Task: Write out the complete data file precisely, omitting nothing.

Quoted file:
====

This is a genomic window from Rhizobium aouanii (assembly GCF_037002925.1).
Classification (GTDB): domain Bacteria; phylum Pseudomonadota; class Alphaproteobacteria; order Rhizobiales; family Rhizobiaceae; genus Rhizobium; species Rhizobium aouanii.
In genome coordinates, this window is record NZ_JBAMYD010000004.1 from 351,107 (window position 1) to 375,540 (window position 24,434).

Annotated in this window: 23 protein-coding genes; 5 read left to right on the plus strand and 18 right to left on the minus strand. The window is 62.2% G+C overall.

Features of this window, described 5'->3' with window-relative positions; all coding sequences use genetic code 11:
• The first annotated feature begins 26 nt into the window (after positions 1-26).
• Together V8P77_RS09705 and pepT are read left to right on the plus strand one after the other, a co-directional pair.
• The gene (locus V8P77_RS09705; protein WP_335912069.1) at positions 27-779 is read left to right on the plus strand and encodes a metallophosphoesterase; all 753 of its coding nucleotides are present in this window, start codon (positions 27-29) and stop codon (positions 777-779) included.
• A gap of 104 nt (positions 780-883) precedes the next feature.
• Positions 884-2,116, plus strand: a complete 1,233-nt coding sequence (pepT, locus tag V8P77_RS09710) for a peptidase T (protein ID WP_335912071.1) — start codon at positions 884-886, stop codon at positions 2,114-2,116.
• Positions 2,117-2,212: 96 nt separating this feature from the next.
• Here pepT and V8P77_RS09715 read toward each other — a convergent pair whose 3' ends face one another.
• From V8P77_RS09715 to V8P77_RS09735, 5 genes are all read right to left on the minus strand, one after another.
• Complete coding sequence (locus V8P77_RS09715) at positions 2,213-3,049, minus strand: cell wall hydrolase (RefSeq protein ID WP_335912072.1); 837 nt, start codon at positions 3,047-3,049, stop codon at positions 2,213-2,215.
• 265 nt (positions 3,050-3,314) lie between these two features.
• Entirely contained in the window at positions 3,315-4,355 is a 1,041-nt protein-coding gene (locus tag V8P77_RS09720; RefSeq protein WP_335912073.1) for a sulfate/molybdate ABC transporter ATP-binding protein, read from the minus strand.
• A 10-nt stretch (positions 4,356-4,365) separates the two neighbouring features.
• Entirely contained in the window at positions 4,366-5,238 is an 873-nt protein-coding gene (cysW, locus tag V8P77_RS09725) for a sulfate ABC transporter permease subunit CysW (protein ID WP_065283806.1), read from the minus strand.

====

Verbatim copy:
This is a genomic window from Rhizobium aouanii (assembly GCF_037002925.1).
Classification (GTDB): domain Bacteria; phylum Pseudomonadota; class Alphaproteobacteria; order Rhizobiales; family Rhizobiaceae; genus Rhizobium; species Rhizobium aouanii.
In genome coordinates, this window is record NZ_JBAMYD010000004.1 from 351,107 (window position 1) to 375,540 (window position 24,434).

Annotated in this window: 23 protein-coding genes; 5 read left to right on the plus strand and 18 right to left on the minus strand. The window is 62.2% G+C overall.

Features of this window, described 5'->3' with window-relative positions; all coding sequences use genetic code 11:
• The first annotated feature begins 26 nt into the window (after positions 1-26).
• Together V8P77_RS09705 and pepT are read left to right on the plus strand one after the other, a co-directional pair.
• The gene (locus V8P77_RS09705; protein WP_335912069.1) at positions 27-779 is read left to right on the plus strand and encodes a metallophosphoesterase; all 753 of its coding nucleotides are present in this window, start codon (positions 27-29) and stop codon (positions 777-779) included.
• A gap of 104 nt (positions 780-883) precedes the next feature.
• Positions 884-2,116, plus strand: a complete 1,233-nt coding sequence (pepT, locus tag V8P77_RS09710) for a peptidase T (protein ID WP_335912071.1) — start codon at positions 884-886, stop codon at positions 2,114-2,116.
• Positions 2,117-2,212: 96 nt separating this feature from the next.
• Here pepT and V8P77_RS09715 read toward each other — a convergent pair whose 3' ends face one another.
• From V8P77_RS09715 to V8P77_RS09735, 5 genes are all read right to left on the minus strand, one after another.
• Complete coding sequence (locus V8P77_RS09715) at positions 2,213-3,049, minus strand: cell wall hydrolase (RefSeq protein ID WP_335912072.1); 837 nt, start codon at positions 3,047-3,049, stop codon at positions 2,213-2,215.
• 265 nt (positions 3,050-3,314) lie between these two features.
• Entirely contained in the window at positions 3,315-4,355 is a 1,041-nt protein-coding gene (locus tag V8P77_RS09720; RefSeq protein WP_335912073.1) for a sulfate/molybdate ABC transporter ATP-binding protein, read from the minus strand.
• A 10-nt stretch (positions 4,356-4,365) separates the two neighbouring features.
• Entirely contained in the window at positions 4,366-5,238 is an 873-nt protein-coding gene (cysW, locus tag V8P77_RS09725) for a sulfate ABC transporter permease subunit CysW (protein ID WP_065283806.1), read from the minus strand.